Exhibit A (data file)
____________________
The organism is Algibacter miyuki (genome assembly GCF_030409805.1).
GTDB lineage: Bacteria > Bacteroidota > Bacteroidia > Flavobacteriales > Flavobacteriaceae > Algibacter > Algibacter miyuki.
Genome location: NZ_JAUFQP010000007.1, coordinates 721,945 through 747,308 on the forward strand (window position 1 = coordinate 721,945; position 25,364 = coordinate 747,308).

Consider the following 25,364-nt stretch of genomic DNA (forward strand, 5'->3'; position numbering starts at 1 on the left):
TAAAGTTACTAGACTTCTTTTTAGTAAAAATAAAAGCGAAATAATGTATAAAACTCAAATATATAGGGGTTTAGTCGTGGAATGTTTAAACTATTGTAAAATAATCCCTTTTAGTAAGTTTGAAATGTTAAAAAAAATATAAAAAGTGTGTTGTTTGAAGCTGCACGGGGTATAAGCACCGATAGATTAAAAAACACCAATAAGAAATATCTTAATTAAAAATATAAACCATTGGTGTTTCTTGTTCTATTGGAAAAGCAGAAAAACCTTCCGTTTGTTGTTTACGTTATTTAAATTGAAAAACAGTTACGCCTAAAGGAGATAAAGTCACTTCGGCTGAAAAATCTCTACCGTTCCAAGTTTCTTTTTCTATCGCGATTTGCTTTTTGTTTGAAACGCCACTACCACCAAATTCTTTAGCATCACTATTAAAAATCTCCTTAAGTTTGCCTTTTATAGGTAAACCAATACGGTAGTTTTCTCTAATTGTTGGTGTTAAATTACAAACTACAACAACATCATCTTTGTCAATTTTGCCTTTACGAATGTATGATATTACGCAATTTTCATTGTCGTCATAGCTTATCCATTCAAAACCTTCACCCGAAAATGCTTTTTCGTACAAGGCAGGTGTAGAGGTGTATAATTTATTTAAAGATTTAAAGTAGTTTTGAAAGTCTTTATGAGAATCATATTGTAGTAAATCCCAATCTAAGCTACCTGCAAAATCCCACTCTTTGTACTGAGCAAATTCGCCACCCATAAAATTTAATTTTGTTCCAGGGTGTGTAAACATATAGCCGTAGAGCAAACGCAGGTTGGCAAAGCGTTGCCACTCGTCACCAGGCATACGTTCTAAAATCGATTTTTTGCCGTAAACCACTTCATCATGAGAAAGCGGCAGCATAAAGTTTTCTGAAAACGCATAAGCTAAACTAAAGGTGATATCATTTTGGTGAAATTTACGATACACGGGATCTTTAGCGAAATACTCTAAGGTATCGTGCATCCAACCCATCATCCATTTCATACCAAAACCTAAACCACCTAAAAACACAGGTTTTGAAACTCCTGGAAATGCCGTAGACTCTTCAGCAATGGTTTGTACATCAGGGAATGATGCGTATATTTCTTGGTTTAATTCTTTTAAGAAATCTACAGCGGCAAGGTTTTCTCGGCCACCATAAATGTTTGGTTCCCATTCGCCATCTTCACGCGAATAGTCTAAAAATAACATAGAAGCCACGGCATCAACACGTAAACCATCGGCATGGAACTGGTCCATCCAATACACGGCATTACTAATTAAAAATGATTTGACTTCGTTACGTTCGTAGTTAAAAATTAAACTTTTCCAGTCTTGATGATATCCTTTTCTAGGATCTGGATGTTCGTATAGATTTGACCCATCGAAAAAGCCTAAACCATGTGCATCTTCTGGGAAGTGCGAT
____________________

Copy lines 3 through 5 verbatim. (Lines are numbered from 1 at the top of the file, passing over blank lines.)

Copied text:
Genome location: NZ_JAUFQP010000007.1, coordinates 721,945 through 747,308 on the forward strand (window position 1 = coordinate 721,945; position 25,364 = coordinate 747,308).

Consider the following 25,364-nt stretch of genomic DNA (forward strand, 5'->3'; position numbering starts at 1 on the left):
TAAAGTTACTAGACTTCTTTTTAGTAAAAATAAAAGCGAAATAATGTATAAAACTCAAATATATAGGGGTTTAGTCGTGGAATGTTTAAACTATTGTAAAATAATCCCTTTTAGTAAGTTTGAAATGTTAAAAAAAATATAAAAAGTGTGTTGTTTGAAGCTGCACGGGGTATAAGCACCGATAGATTAAAAAACACCAATAAGAAATATCTTAATTAAAAATATAAACCATTGGTGTTTCTTGTTCTATTGGAAAAGCAGAAAAACCTTCCGTTTGTTGTTTACGTTATTTAAATTGAAAAACAGTTACGCCTAAAGGAGATAAAGTCACTTCGGCTGAAAAATCTCTACCGTTCCAAGTTTCTTTTTCTATCGCGATTTGCTTTTTGTTTGAAACGCCACTACCACCAAATTCTTTAGCATCACTATTAAAAATCTCCTTAAGTTTGCCTTTTATAGGTAAACCAATACGGTAGTTTTCTCTAATTGTTGGTGTTAAATTACAAACTACAACAACATCATCTTTGTCAATTTTGCCTTTACGAATGTATGATATTACGCAATTTTCATTGTCGTCATAGCTTATCCATTCAAAACCTTCACCCGAAAATGCTTTTTCGTACAAGGCAGGTGTAGAGGTGTATAATTTATTTAAAGATTTAAAGTAGTTTTGAAAGTCTTTATGAGAATCATATTGTAGTAAATCCCAATCTAAGCTACCTGCAAAATCCCACTCTTTGTACTGAGCAAATTCGCCACCCATAAAATTTAATTTTGTTCCAGGGTGTGTAAACATATAGCCGTAGAGCAAACGCAGGTTGGCAAAGCGTTGCCACTCGTCACCAGGCATACGTTCTAAAATCGATTTTTTGCCGTAAACCACTTCATCATGAGAAAGCGGCAGCATAAAGTTTTCTGAAAACGCATAAGCTAAACTAAAGGTGATATCATTTTGGTGAAATTTACGATACACGGGATCTTTAGCGAAATACTCTAAGGTATCGTGCATCCAACCCATCATCCATTTCATACCAAAACCTAAACCACCTAAAAACACAGGTTTTGAAACTCCTGGAAATGCCGTAGACTCTTCAGCAATGGTTTGTACATCAGGGAATGATGCGTATATTTCTTGGTTTAATTCTTTTAAGAAATCTACAGCGGCAAGGTTTTCTCGGCCACCATAAATGTTTGGTTCCCATTCGCCATCTTCACGCGAATAGTCTAAAAATAACATAGAAGCCACGGCATCAACACGTAAACCATCGGCATGGAACTGGTCCATCCAATACACGGCATTACTAATTAAAAATGATTTGACTTCGTTACGTTCGTAGTTAAAAATTAAACTTTTCCAGTCTTGATGATATCCTTTTCTAGGATCTGGATGTTCGTATAGATTTGACCCATCGAAAAAGCCTAAACCATGTGCATCTTCTGGGAAGTGCGAT